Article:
Hidden Collections Initiative for Pennsylvania Small Archival Repositories

Perhaps there is a local historical society in the neighborhood where you live or work. Archivist and Librarian Celia Caust-Ellenbogen educates us about a project that seeks to uncover important archival resources held at small, primarily volunteer-run history organizations in the Philadelphia area. — Published March 30, 2013

February, 2013

LegalTech 2013: Old habits die hard, but die they do

Attorney Nicole Black's article on the LegalTech 2013 conference, sponsored every year by American Lawyer Media, updates all of us who could not attend on the latest legal technologies and innovations. — Published February 23, 2013

Another NY court on discovery of social media evidence

Attorney Nicole Black brings context to the impact of the proliferation of social media accounts among the majority of adults in the United States. The information from these accounts has become a prime source for lawyers to mine for evidence to support their clients' cases. — Published February 23, 2013

Poems by Brandon D. Johnson

LLRX is honored to publish two poems by Brandon D. Johnson, a colleague of several decades working in the legal and legislative arena in Washington, DC - providing expert services to law firms and government agencies. Brandon is an insightful and fluent poet, as well as an agile teacher of the craft. — Published February 23, 2013

New Economy Resources 2013

The world is rapidly changing as government data transparency, Big Data and the ability to access actionable information from institutional databases is increasingly released on the web without restrictive fees or subscriptions. This new guide by web research guru Marcus P. Zillman comprises the leading world wide web resources for discovering new knowledge and leveraging the latest reliable data on the New Economy. — Published February 23, 2013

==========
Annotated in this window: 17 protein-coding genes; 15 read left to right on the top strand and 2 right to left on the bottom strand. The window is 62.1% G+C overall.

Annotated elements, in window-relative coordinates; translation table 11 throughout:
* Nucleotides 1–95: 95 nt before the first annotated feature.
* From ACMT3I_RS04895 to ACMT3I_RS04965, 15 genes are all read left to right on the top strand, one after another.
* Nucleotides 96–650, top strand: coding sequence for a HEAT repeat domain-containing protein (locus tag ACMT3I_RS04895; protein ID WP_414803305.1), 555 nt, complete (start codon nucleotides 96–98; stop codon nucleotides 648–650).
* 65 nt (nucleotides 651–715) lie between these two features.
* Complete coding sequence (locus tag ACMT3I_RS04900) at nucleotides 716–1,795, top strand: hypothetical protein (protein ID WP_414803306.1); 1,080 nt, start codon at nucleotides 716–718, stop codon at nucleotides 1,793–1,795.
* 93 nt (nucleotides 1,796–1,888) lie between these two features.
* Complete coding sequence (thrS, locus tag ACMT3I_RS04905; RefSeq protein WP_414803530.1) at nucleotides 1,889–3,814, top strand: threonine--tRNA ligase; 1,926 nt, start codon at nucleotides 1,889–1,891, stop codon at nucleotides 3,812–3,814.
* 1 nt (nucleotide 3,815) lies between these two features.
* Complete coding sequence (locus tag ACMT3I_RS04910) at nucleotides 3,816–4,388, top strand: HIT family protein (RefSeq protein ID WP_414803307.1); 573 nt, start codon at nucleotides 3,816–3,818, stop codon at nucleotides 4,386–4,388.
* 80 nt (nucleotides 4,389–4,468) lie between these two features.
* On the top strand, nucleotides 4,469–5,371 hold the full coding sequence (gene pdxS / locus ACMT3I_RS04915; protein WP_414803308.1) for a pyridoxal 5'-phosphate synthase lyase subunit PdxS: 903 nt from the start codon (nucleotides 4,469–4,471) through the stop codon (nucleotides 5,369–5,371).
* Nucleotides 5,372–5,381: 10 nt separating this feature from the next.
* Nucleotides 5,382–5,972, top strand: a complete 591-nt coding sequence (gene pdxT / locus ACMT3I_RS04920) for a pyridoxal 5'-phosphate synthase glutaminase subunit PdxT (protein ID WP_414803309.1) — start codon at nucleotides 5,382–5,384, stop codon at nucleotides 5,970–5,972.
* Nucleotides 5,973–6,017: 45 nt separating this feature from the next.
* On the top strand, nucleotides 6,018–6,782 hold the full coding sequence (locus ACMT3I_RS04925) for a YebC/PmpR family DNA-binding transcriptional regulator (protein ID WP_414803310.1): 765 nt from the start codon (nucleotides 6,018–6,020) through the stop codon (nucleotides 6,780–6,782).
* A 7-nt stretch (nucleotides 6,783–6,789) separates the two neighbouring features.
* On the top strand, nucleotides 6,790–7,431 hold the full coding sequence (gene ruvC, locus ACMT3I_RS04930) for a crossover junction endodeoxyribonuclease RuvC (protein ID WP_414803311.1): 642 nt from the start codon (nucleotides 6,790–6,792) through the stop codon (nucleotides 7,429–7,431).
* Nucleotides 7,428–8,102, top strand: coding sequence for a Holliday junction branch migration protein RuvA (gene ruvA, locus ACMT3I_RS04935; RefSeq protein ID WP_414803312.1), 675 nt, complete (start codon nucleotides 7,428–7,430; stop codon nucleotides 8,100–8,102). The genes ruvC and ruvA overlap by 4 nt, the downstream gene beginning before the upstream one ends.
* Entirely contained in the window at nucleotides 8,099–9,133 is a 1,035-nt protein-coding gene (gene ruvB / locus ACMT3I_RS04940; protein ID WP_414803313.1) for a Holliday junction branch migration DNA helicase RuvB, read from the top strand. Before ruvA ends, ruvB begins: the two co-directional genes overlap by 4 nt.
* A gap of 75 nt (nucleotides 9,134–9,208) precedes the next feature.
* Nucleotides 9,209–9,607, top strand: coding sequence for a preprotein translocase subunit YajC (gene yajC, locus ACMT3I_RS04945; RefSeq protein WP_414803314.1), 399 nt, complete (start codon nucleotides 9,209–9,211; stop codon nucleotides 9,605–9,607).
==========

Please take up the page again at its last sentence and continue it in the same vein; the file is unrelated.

Post-Conviction Representation, Pro Se Practice and Access to the Courts

After the first criminal appeal, there is no constitutional right to counsel. Thus, the convicted and imprisoned pursuing discretionary appeals and habeas corpus relief must research, investigate and litigate as their own attorney. Law librarian, criminal defense attorney, and well-known writer and speaker Ken Strutin's guide documents a body of law that has developed defining the spectrum between full-blown post-conviction representation and the impact of the conditions of confinement on pro se litigants. — Published February 19, 2013

When judges, jurors and the Internet collide

In the past, attorney Nicole L. Black has described misguided attempts by judges to excessively penalize jurors for using social media or the Internet during the pendency of trials. In fact, over the last year, judges have gone so far as to fine or jail jurors who have used social media during trial, and legislators have proposed laws that would criminalize such conduct. This despite the fact that jurors have been violating judges' orders not to research or discuss pending cases since the dawn of jury trials. — Published February 12, 2013

January, 2013

Knowledge Discovery Resources 2013 - An Internet Annotated Link Dataset Compilation

Marcus P. Zillman's current annotated link compilation encompasses top value-added resources for knowledge discovery available through the Internet. The selected resources and sites provide a wide range of actionable knowledge and avenues for information discovery to leverage as part of your overall research project strategy. — Published January 26, 2013

Conclusions from the National Inventory of Legal Materials

Hays Butler and Emily Feltren document the process and successful implementation of dynamic, extensive project conducted over the past three years by the American Association of Law Libraries (AALL) working with law librarian volunteers around the country to build the first-ever National Inventory of Legal Materials, an inventory of print and electronic legal materials at all levels of government. More than 350 volunteers have added nearly 8,000 legal titles to the inventory so far. — Published January 13, 2013